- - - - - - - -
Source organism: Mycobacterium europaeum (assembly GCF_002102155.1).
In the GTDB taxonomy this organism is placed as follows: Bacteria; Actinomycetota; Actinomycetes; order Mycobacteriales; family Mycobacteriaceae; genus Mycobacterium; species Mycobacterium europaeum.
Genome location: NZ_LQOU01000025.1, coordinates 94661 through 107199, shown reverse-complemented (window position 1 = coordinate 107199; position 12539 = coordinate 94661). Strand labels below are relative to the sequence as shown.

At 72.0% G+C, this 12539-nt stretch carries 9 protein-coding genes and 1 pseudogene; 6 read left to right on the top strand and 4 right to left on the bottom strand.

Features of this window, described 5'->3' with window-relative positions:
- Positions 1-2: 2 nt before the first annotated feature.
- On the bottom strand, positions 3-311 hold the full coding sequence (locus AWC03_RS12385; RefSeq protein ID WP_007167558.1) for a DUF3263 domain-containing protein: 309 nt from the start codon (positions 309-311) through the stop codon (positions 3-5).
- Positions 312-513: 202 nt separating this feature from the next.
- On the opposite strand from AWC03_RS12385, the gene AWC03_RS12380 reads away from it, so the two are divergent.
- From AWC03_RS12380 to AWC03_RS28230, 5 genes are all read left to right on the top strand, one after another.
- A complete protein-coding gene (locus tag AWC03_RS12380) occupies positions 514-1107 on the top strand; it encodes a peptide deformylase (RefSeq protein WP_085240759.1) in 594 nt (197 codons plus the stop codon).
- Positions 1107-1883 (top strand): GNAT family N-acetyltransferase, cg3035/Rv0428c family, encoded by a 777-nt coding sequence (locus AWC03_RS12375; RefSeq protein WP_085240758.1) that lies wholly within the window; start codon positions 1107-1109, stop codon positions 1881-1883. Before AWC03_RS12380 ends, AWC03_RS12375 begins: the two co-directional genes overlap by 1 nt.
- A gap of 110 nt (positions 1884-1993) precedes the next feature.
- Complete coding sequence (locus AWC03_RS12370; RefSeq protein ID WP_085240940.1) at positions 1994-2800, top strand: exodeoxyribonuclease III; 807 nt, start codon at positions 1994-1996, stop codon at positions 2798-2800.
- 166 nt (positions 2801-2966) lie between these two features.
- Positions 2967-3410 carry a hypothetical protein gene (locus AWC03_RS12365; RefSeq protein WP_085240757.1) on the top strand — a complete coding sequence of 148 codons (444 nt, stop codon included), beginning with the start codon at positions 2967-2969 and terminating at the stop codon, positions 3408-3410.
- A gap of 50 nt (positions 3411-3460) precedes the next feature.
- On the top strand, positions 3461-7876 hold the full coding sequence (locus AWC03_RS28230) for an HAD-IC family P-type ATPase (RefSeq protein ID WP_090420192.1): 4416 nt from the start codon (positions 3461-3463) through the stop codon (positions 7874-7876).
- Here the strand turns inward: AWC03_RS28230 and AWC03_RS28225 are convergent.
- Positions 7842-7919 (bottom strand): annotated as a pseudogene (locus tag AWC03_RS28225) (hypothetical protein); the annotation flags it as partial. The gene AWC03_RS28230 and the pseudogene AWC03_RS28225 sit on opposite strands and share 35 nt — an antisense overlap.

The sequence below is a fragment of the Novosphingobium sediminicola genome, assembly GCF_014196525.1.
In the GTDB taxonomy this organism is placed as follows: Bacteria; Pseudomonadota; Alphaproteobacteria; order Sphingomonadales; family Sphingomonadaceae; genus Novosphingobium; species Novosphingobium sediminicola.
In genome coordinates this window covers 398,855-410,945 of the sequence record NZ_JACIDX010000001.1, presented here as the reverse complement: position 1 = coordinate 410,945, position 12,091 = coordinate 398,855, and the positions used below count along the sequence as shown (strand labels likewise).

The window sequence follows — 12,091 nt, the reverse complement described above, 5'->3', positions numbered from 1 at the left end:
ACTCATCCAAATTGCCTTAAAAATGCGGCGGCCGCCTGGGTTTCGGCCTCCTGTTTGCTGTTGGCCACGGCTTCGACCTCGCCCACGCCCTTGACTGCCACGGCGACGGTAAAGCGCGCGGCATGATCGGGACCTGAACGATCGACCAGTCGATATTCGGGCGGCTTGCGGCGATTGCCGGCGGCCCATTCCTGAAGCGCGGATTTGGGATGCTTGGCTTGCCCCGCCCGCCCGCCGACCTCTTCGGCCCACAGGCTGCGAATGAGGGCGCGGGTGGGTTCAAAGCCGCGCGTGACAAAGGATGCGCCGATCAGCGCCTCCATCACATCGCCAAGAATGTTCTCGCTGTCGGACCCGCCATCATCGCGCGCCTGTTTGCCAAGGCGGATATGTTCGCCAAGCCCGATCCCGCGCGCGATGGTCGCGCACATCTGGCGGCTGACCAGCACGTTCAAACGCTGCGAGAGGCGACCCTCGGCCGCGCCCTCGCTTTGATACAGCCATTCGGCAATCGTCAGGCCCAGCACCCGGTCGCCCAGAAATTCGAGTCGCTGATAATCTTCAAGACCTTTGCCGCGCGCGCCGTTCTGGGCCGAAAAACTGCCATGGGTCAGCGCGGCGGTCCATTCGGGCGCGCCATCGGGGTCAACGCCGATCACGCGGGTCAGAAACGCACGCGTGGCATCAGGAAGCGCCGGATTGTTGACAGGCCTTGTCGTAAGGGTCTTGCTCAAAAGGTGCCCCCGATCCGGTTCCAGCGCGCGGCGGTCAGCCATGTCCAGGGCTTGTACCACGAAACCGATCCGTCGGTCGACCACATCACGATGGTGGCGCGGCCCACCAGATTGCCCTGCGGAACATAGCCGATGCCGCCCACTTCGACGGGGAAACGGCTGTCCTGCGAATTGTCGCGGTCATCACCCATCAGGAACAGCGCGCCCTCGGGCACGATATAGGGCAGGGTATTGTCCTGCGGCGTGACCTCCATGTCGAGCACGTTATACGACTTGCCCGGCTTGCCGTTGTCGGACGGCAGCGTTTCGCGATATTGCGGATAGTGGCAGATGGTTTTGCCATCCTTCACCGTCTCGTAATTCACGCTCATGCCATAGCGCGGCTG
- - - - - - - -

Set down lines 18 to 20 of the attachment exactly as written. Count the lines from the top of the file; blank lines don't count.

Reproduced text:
- On the top strand, positions 3461-7876 hold the full coding sequence (locus AWC03_RS28230) for an HAD-IC family P-type ATPase (RefSeq protein ID WP_090420192.1): 4416 nt from the start codon (positions 3461-3463) through the stop codon (positions 7874-7876).
- Here the strand turns inward: AWC03_RS28230 and AWC03_RS28225 are convergent.
- Positions 7842-7919 (bottom strand): annotated as a pseudogene (locus tag AWC03_RS28225) (hypothetical protein); the annotation flags it as partial. The gene AWC03_RS28230 and the pseudogene AWC03_RS28225 sit on opposite strands and share 35 nt — an antisense overlap.